Monday, June 15, 2009

The Two Souls of Socialism by Hal Draper

This extended essay is a MUST read for anyone who claims to be a leftist or a socialist of any stripe. He was however in my estimation a bit too harsh and generalizing in his appraisal of anarchism.  It doesn’t hurt the credibility of his other points.

The Two Souls of Socialism is a socialist pamphlet written by Hal Draper and published in the journal New Politics in 1966. An earlier version of the pamphlet was published by Draper in 1960 in the socialist student magazine Anvil. In his work Draper rejects what he calls "Socialism-from-Above" in favor of "Socialism-from-Below". According to Draper, the divide between these two souls of socialism is the "fundamental" one that underlies other divisions such as "reformist or revolutionary, peaceful or violent, democratic or authoritarian, etc."

Among Socialism-from-Above, Draper includes such varied forms of socialism as utopian socialism, Communist dictatorship and Stalinism, social democracy, and anarchism. Confessing that Socialism-from-Below "has had few consistent exponents and not many inconsistent ones", he nevertheless identifies it with Marx, "whose notion was from the very beginning that the emancipation of the working class must be the act of the working class itself."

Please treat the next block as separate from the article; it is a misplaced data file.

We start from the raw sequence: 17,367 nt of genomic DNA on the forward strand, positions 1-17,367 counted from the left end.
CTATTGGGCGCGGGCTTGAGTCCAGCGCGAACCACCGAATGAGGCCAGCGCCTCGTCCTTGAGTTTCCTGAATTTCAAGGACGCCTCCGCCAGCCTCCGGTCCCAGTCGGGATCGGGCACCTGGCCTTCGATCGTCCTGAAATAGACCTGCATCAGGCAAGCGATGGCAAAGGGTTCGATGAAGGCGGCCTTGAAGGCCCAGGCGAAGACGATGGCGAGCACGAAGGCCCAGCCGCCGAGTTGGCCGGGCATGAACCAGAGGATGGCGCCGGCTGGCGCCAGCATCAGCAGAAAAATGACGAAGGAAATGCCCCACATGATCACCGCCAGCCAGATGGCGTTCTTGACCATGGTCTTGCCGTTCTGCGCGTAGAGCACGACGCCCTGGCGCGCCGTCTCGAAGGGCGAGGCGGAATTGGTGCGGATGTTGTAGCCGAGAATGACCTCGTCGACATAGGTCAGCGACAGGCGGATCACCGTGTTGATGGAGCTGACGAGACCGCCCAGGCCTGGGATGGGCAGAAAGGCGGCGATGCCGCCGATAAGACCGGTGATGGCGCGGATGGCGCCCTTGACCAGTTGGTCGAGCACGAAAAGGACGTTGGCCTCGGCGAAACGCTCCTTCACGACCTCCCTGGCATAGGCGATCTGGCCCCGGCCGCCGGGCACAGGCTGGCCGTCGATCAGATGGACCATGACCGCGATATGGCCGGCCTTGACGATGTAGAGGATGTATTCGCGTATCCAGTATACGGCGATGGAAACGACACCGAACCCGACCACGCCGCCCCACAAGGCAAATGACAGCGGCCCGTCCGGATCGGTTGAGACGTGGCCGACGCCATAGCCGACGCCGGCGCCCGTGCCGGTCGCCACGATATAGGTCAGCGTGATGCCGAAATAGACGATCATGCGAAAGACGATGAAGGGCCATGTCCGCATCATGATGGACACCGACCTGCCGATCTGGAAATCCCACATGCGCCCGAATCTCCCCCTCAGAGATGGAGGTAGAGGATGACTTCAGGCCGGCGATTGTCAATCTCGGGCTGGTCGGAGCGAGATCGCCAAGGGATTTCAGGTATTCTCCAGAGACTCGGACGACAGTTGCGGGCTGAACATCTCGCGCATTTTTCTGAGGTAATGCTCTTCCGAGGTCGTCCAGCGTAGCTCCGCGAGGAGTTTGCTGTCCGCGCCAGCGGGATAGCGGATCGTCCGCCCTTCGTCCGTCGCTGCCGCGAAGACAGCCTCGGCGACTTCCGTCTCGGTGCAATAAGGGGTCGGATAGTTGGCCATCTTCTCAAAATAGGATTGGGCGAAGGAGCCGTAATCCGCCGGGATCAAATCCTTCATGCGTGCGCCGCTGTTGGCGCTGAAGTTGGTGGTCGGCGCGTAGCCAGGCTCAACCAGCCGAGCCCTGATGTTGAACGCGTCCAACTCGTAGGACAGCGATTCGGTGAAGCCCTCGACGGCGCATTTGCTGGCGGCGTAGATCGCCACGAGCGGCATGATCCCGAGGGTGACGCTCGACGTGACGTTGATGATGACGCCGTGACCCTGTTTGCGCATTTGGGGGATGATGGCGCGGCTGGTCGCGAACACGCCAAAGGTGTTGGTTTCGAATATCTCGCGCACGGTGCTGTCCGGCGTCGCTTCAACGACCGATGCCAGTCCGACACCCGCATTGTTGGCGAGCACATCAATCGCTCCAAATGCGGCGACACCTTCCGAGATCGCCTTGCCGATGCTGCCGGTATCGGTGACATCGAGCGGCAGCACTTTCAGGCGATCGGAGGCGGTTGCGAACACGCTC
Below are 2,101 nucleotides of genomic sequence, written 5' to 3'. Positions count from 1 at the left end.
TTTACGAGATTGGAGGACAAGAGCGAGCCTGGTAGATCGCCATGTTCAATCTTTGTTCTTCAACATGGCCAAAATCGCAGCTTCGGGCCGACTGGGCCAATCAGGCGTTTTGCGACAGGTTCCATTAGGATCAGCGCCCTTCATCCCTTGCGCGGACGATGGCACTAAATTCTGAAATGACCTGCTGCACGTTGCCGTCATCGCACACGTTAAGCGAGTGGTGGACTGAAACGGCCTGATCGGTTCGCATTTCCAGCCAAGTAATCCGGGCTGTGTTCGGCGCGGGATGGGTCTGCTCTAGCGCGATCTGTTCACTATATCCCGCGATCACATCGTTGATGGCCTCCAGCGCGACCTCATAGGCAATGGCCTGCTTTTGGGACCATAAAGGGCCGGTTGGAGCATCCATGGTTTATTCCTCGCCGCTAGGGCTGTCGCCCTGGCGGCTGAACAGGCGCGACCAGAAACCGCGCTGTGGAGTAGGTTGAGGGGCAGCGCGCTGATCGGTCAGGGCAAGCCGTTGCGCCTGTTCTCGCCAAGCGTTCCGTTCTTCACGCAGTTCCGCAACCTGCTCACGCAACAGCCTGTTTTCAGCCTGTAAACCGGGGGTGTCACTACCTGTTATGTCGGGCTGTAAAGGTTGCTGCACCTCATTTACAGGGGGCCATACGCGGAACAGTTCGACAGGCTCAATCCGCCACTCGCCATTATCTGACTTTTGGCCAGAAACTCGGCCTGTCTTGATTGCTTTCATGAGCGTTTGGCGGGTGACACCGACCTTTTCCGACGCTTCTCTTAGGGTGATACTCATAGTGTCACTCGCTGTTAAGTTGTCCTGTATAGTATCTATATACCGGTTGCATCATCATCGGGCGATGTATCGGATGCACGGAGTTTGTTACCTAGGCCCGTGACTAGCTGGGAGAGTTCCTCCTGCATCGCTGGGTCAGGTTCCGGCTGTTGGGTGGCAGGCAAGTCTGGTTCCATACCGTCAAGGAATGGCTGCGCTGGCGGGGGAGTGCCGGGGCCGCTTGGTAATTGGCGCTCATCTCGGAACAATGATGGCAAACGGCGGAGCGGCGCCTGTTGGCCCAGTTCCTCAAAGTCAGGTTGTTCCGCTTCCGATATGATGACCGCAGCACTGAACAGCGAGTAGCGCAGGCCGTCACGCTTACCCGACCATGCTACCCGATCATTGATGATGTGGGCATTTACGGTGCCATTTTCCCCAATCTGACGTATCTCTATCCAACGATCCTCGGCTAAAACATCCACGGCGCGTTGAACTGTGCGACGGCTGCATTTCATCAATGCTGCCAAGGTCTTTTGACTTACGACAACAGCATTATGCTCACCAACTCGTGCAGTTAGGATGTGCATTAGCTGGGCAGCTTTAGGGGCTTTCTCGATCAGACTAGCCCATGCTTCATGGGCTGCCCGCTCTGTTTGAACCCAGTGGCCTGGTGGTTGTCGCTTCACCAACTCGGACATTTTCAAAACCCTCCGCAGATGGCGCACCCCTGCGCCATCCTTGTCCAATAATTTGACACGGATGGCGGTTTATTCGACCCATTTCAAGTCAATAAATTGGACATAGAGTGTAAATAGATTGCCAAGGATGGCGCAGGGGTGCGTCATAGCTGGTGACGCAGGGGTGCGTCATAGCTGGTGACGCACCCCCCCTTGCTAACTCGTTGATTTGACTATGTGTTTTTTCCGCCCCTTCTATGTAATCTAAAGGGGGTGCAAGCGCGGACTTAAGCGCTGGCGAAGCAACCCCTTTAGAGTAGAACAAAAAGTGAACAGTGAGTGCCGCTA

The pamphlet is organized primarily as a brief history of socialism and important socialist thinkers, beginning with a critical glance at "ancestors" such as Plato, Pythagoras and the Gracchi before turning to Babeuf, Saint-Simon and utopians such as Fourier and Owen. Draper then lauds Marx as the first champion of Socialism-from-Below, "who finally fettered the two ideas of Socialism and Democracy together".

The next sections of the pamphlet consider in turn anarchists (specifically Proudhon and Bakunin), Lassalle, the Fabians, Eduard Bernstein, and American socialists such as Edward Bellamy, all of whom are criticized for being Socialists-from-Above. The final sections separate out "six strains of Socialism-from-Above" (philanthropism, elitism, plannism, communionism, permeationism, and Socialism-from-Outside) and conclude with a call to intellectuals "to choose the road of Socialism-from-Below".

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